The wind was still as we canoed to the end of Goose Island. A lone kingfisher perched on a low branch of a high dead tree and it was soon joined by an Osprey, although it alit on the highest spot. The tide had started moving and we headed back.

Jenny suggested we try the trail again and she was right as the water was now deep enough. Gliding past the previous keel marks we paddled into several hidden coves and finally found the passage into the mangroves. The trial marker post was there but the trail sign itself had disappeared.

The next numbered sign beckoned and we were able to ride the tide into small inlets. Spotting several flocks of northern shovelers I remembered how our friend Marty had lamented the lack of ducks. Perhaps they were all hiding in these places. It was the only place we spotted any.

Renita sighted the first rosette spoonbill and Jenny pointed out another pair. They were really a bright pink, spring colors really, and I wondered if the bird spring was this early in Southern Florida. Great and little blue herons waded as we silently slid past.

Entering the main tunnel maze we thankfully found the signs guiding us through the black mangrove maze. We were actually moving in waterways carved as part of an old mosquito control program. Countless black crabs covered the trees lower branches and the tide increased its speed.

It was so nice to stop paddling and simply ride the tide. Birds were everywhere in the deep foliage as the surreal passage continued. Passing the trail overlook we entered a place where we fought the tide and the rowing became difficult. As the waterway narrowed, it increased the tides velocity, almost halting us in our place.

Luckily the way broadened and so we continue on until we spied a familiar bay. We were back at the start of the trail and there were more stingrays, as well as the first one we had spotted. It had been a long paddle for us, maybe seven plus miles, instead of the trails four mile length.

It felt good to have returned to Weeden Island Preserve and to finally have finished the entire trail. Besides that, we had shared another paddle with our daughter Jenny. It had been a day of birds and water and jumping mullet, a day of riding the tides, and sometimes battling them through the mangrove canopy. It had been a day well spent.  Clear skies.

Saturday, December 1, 2012

Christmas Lights at the Botanical Garden

I had to laugh a bit as I am not sure where the Christmas lights are. The cities all run together here and I am guessing Largo or maybe Clearwater but I do know it was a Botanical Garden. Anyway we visited the Christmas lights with Jenny and Eric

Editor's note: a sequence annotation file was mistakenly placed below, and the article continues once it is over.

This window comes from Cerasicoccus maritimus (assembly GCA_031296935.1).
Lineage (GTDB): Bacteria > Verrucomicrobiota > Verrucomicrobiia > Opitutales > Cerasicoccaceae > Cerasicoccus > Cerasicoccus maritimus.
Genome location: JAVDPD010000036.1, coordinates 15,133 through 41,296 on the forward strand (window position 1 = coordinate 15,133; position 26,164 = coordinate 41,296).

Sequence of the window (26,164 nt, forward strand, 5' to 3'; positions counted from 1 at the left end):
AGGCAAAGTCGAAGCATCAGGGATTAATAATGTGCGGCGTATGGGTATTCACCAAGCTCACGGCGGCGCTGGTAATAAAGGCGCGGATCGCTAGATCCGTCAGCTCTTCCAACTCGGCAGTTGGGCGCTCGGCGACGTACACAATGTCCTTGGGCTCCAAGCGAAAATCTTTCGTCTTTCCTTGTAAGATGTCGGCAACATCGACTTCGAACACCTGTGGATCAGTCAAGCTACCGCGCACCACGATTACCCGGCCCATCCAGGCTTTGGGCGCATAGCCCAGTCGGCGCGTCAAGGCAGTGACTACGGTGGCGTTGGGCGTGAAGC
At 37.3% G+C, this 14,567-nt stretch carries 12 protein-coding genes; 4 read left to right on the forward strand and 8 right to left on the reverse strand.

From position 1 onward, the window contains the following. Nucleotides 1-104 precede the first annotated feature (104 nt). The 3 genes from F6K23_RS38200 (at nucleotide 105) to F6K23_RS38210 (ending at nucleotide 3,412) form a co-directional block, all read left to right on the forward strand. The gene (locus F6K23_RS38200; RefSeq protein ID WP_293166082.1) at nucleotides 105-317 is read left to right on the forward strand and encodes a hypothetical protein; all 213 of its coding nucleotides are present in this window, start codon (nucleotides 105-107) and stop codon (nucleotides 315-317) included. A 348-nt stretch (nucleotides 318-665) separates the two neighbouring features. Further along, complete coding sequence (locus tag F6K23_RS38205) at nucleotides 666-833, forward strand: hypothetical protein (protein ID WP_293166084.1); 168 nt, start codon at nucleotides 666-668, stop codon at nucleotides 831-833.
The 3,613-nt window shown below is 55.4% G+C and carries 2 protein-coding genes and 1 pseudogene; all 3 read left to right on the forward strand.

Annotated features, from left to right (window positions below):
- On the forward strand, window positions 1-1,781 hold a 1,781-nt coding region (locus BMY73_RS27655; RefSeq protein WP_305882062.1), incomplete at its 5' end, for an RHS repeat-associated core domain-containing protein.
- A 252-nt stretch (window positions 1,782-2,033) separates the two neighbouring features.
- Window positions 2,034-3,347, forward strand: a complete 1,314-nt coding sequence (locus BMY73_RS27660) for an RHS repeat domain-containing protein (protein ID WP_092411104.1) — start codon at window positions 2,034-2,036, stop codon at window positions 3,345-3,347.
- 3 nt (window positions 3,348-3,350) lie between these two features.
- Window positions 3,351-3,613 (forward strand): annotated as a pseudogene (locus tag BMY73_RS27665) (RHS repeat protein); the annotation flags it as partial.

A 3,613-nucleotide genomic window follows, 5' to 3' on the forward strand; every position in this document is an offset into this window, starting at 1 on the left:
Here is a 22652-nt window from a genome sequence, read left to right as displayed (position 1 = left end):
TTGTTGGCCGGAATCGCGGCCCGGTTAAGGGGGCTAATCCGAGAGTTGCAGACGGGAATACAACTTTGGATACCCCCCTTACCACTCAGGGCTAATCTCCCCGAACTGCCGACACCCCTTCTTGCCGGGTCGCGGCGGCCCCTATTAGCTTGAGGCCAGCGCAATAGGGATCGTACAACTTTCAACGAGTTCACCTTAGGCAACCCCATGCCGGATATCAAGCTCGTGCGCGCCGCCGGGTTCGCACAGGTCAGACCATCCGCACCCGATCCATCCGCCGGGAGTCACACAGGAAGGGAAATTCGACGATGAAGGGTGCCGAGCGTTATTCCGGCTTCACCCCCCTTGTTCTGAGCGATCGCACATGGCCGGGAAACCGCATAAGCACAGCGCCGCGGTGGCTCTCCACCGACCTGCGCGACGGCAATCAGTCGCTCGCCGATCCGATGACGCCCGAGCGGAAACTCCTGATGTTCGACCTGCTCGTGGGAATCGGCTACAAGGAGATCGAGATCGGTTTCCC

It was fun to walk along the lighted ways. The light displays were quite the sight, as were the plants that they were hung on. There was even a tree called a Christmas Ornament Tree that is covered with flowers, but the blossoms hadn't yet opened.
I had to laugh as there was even a refreshment booth opened that offered funnel cake, which I passed by without purchasing one! Among the trees my favorites were the India Fish Tail Palm and the Screw Pine. Oh and there was a beautiful yellow flowered tree called a Senna, or at least that what my feeble brain remembers.
One of the walkways ended at a pond which had hundreds of little moving lights that resembled fireflies dancing across the landscape. Several palm trees were garlanded with with a light string that appeared to be dripping white light beams.
All in all it was quite well done and the organizers and helpers who set the thing up are to be commended. If we return here next year we will have to visit the garden before the lights are installed as the variety of trees were amazing. Clear skies

Thursday, November 29, 2012

Working Wire and Stone, Teaching the Basics

We talked with the people at the RV Park here and decided to offer a wire wrapping class. It didn’t really matter if anyone took the class as I needed to work some stones for our classes in Texas. So we were pleasantly surprised when six people signed up for our class on making a wire wrapped cabochon pendant.

Of course we had to run all over to find a set of tools but we did find good flush cutters and some really good flat nose and round nose pliers. I also was able to saw and grind some more pretty stones into tear drop and oval cabochons and so we set up at the recreation hall and students started to show up.

We have learned a lot since we taught our first class and so we had the students pick their stones and wire. I had also brought different shaped stones and of course most of the students picked free forms, which are not so easy, and so we were in for it.